Before joining the Lewis & Clark Law School faculty in 2005, Stumpf was acting assistant professor in the Lawyering Program at New York University School of Law. She previously clerked for The Honorable Richard A. Paez on the U.S. Court of Appeals for the Ninth Circuit. In practice, she was a senior trial attorney in the Civil Rights Division of the U.S. Justice Department where she litigated employment discrimination claims and advocated increased civil rights protections on behalf of immigrants and U.S. citizens of color. She also served on an interagency task force crafting regulations to implement the Victims of Trafficking and Violence Protection Act of 2000. Twice she earned special commendation awards for policy work on human trafficking regulations and civil rights work on government agency treatment of immigrants.
As an associate attorney with Morrison and Foerster, a firm in Palo Alto, California, and Washington, D.C., Stumpf litigated intellectual property and antitrust cases. She also served as the firm's Washington pro bono coordinator and representative to the Washington Lawyer's Committee for Civil Rights and Urban Affairs and the Washington Lawyers Committee for Human Rights (now known as Human Rights First).
Stumpf serves on the advisory board of the International Journal of Constitutional Law. She received her bachelor's degree from Oberlin College, Oberlin, Ohio, and her law degree, cum laude, from Georgetown University Law Center, Washington, D.C. While attending law school, she was a notes and comments editor for the Georgetown Law Journal. She is a member of the Washington, D.C. and California bar associations.
Rick Su — Associate Professor of Law and Director of Law Journals, University at Buffalo Law School
Professor Su is an associate professor and director of law journals at the University at Buffalo Law School, Buffalo, New York, where he received the Faculty Teaching Award in 2009. He has taught courses in local government law, immigration law, refugee and asylum law, property, and zoning and land use law.
Su has moderated and presented at various workshops on immigration law, including the Immigration Law Teachers Workshop at DePaul Law School in 2010, and the Law Immigration and Criminality Symposium at the University of California Berkeley Law School in 2010.
He has authored numerous articles in the areas of immigration and local government law including his recently published "Immigration as Urban Policy," 38 Fordham Urban Law Review. In 2010, his commentary, "The Overlooked Significance of Arizona's New Immigration Law," was published in the Michigan Law Review's First Impressions.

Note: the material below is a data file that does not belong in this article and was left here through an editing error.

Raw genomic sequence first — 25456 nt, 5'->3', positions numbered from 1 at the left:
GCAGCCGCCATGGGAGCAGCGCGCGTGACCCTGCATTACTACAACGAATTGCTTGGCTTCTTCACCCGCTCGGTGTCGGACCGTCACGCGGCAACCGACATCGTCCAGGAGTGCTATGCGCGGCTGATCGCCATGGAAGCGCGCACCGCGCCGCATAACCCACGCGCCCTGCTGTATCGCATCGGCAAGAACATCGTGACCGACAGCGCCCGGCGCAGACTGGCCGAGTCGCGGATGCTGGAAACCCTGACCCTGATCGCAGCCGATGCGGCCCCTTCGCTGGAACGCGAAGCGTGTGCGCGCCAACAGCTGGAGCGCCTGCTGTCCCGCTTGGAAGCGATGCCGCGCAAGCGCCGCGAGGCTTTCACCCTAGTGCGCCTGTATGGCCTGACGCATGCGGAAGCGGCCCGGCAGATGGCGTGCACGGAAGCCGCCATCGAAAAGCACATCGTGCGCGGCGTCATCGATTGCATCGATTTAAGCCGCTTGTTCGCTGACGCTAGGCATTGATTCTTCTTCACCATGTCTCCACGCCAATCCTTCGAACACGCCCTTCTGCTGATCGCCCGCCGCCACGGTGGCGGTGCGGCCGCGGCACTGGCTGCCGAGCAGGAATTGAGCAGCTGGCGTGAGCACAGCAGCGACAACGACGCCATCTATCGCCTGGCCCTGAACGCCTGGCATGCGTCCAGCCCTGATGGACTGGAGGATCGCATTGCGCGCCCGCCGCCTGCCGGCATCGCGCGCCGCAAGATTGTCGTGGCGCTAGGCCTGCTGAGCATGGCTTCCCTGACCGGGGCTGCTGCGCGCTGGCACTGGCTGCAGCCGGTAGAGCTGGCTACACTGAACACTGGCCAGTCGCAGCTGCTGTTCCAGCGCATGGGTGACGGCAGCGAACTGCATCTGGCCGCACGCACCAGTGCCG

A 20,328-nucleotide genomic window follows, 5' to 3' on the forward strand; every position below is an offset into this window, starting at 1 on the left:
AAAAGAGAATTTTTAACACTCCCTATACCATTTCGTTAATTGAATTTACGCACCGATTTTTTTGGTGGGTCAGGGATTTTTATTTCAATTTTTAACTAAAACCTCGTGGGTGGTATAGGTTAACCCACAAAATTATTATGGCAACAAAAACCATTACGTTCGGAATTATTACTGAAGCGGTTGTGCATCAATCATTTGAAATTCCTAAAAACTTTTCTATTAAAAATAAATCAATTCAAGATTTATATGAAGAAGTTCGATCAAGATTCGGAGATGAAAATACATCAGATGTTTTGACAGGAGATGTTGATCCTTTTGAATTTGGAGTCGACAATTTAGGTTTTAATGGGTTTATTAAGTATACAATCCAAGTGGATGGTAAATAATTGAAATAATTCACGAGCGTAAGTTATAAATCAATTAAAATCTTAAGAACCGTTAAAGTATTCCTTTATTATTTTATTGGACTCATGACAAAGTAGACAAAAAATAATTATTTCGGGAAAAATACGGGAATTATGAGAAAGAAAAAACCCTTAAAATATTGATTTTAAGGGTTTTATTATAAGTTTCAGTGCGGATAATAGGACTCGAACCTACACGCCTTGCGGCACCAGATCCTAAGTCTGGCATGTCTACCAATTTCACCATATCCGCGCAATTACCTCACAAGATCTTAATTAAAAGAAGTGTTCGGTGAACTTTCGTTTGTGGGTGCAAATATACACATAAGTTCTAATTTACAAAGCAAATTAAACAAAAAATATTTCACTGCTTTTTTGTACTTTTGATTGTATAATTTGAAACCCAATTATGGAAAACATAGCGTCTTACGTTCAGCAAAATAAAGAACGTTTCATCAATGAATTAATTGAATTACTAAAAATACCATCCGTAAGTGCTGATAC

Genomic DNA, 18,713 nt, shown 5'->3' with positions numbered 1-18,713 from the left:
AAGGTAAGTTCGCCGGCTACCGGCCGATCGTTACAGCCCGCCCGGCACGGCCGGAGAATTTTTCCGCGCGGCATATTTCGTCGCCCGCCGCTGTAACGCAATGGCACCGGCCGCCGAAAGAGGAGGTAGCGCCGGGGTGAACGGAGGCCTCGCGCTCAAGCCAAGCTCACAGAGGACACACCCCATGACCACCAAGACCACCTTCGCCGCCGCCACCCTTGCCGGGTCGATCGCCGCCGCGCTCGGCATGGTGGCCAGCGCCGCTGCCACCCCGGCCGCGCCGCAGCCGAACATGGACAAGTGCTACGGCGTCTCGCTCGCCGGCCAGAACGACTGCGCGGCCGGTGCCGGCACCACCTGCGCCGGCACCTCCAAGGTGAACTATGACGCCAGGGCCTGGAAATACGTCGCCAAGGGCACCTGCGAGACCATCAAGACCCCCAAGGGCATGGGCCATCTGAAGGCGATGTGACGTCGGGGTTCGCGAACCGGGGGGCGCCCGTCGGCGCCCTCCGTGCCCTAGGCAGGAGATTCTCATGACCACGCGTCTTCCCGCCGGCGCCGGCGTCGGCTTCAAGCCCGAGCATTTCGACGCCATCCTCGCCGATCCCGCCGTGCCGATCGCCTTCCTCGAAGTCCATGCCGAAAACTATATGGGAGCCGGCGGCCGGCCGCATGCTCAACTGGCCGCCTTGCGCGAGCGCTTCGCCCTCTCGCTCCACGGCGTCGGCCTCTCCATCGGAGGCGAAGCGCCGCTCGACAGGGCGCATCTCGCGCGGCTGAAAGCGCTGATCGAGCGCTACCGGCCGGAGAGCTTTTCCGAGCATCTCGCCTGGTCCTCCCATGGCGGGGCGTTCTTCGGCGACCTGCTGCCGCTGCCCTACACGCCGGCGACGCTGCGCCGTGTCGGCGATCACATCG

He earned a bachelor's degree, magna cum laude, from Dartmouth College, Hanover, New Hampshire, and graduated magna cum laude from Harvard Law School where he served as the articles editor for the Harvard Law Review. After graduation, he clerked for The Honorable Stephen Reinhardt, U.S. Court of Appeals for the Ninth Circuit. He was the Charles Hamilton Houston Fellow at Harvard Law School, and was a law clerk in the legal honors program at the U.S. Department of Housing and Urban Development.
Peter S. Vincent — Principal Legal Advisor, U.S. Immigration and Customs Enforcement (ICE), U.S. Department of Homeland Security (DHS)
Mr. Vincent is the principal legal advisor for U.S. Immigration and Customs Enforcement (ICE), U.S. Department of Homeland Security (DHS). In this capacity, he oversees the largest legal program in DHS that comprises nearly 1,000 attorneys and 359 legal and mission support specialists who represent ICE in removal proceedings before immigration courts and the Board of Immigration Appeal. He also advises ICE enforcement entities on issues ranging from customs law to Fourth Amendment search and seizure issues.
Before joining the former Immigration and Naturalization Service (now ICE), Vincent was a litigator for the multi-national firm of Bechtel Corporation. He later became an assistant chief counsel with the DHS in San Francisco, concentrating his work on national security cases. He later served on the National Security Litigation Team in the San Francisco Office of the Chief Counsel for ICE where he represented the government in immigration proceedings involving terrorists and individuals who provided material support to foreign terrorist organizations. He also advised the local Joint Terrorism Task Force on issues relating to counterterrorism and foreign counterintelligence.
Vincent was appointed in November 2006 to serve as the U.S. Department of Justice's (DOJ) assistant judicial attaché at the U.S. Embassy in Bogotá, Colombia, and later was promoted to judicial attaché. While at the DOJ, he advised the DOJ, the U.S. Department of State, and other law enforcement and intelligence-gathering agencies on matters concerning extradition, terrorist organizations, and narco-trafficking. He coordinated nearly 500 extraditions to the U.S., including extradition requests for high-profile leaders of designated foreign terrorist organizations.
Vincent earned his bachelor's degree in political science with high honors from the University of California at Berkeley and received his law degree from the University of Virginia School of Law, where he served as the editor-in-chief of the Virginia Journal of International Law.